Welsh belongs to the Celtic line of languages and is spoken natively in Wales. In addition, it is also spoken in Y Wladfa and England. It was called Cambrian, Cymric, and Cambric in English. The language dates to as far back as the 6th century and was an offshoot of three different languages like English, Latin and Irish which were spoken in the area back then.
Welsh’s background as a language can be broken into four historic segments, i.e., Primitive Welsh, Old Welsh, Middle Welsh and then Modern-day Welsh. The old Welsh period stretches from the 9th century to around the 12th century. The middle period is defined to be around the 14th century, and after that, we get Modern Welsh.
How many people speak Welsh today?
According to the UK’s 2011 census record 19% of people above three years of age, living in Wales speak Welsh. This marks a decrease from the previous 20.8% in 2001. One reason is that there has been an increase in the Welsh population but most of whom are not Welsh speakers which corresponds to the drop in numbers. In 2011 the Welsh language was given official status in the region which makes it the only language that is defined as “de jure” in any part of the UK. Thus, all official documents and procedures are done in either Welsh or English as they are both seen as equal.
Modern day status of the Welsh language
As mentioned above Welsh has been given official status, so local councils and the National Assemblies of the region issue versions of their documents in both English and Welsh. Also, most road signs are in both languages. Starting from 2000, Welsh has been deemed compulsory in schools operating in Wales and are taught to kids up to 16 years of age. This measure has been taken to reverse the decline in this language. Currently, there is only one national Welsh newspaper called Y Cymro and is published weekly. There is also only one BBC Radio Cymru (in Welsh) and a single TV channel named S4C Digidol.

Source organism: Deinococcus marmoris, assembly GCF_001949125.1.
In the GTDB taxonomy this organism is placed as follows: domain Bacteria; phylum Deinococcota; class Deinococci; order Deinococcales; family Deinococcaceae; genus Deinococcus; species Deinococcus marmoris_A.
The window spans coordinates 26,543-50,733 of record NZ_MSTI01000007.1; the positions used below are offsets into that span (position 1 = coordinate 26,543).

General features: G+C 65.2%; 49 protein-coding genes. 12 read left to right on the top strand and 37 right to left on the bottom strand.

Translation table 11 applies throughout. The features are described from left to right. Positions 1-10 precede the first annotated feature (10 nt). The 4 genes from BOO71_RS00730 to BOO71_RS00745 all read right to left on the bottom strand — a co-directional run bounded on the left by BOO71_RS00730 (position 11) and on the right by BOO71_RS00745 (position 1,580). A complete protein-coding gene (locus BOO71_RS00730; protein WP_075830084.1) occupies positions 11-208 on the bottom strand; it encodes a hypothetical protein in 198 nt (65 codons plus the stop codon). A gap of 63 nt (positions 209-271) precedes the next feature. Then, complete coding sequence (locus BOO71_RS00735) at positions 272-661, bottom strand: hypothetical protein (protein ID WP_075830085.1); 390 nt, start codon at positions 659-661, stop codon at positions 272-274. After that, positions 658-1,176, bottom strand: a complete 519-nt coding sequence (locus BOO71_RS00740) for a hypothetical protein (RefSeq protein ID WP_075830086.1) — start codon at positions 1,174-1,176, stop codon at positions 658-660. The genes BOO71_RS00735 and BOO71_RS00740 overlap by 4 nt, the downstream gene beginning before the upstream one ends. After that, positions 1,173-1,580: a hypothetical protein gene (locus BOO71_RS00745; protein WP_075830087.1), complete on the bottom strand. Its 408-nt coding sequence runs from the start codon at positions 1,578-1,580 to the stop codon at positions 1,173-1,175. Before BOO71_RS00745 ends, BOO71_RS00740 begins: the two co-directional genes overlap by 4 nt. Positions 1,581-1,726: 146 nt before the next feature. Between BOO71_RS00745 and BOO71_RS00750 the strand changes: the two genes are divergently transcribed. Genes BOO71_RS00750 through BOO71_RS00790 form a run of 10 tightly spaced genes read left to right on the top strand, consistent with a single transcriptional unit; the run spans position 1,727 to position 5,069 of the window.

Businesses using the Welsh language
Businesses in Wales are not compelled to use the Welsh language. As a matter of fact, most businesses don’t emphasize as much as they should on the language when it comes to marketing, sales, and other material. One reason being that most Welsh native speakers are bilingual, so they can also speak English. That said businesses that tend to use Welsh as part of their online and offline marketing strategy to receive a better response since native speakers like to adhere to tradition.
Foreign businesses that want to establish a foothold in Wales are advised to have all their material, i.e., websites, brochures, and packaging, etc. translated to Welsh. The good news is that most native speakers should be able to translate most if not all material from English to Welsh. As a matter of fact, it is one of the easiest languages for which to find a translator primarily if you’re located in the UK.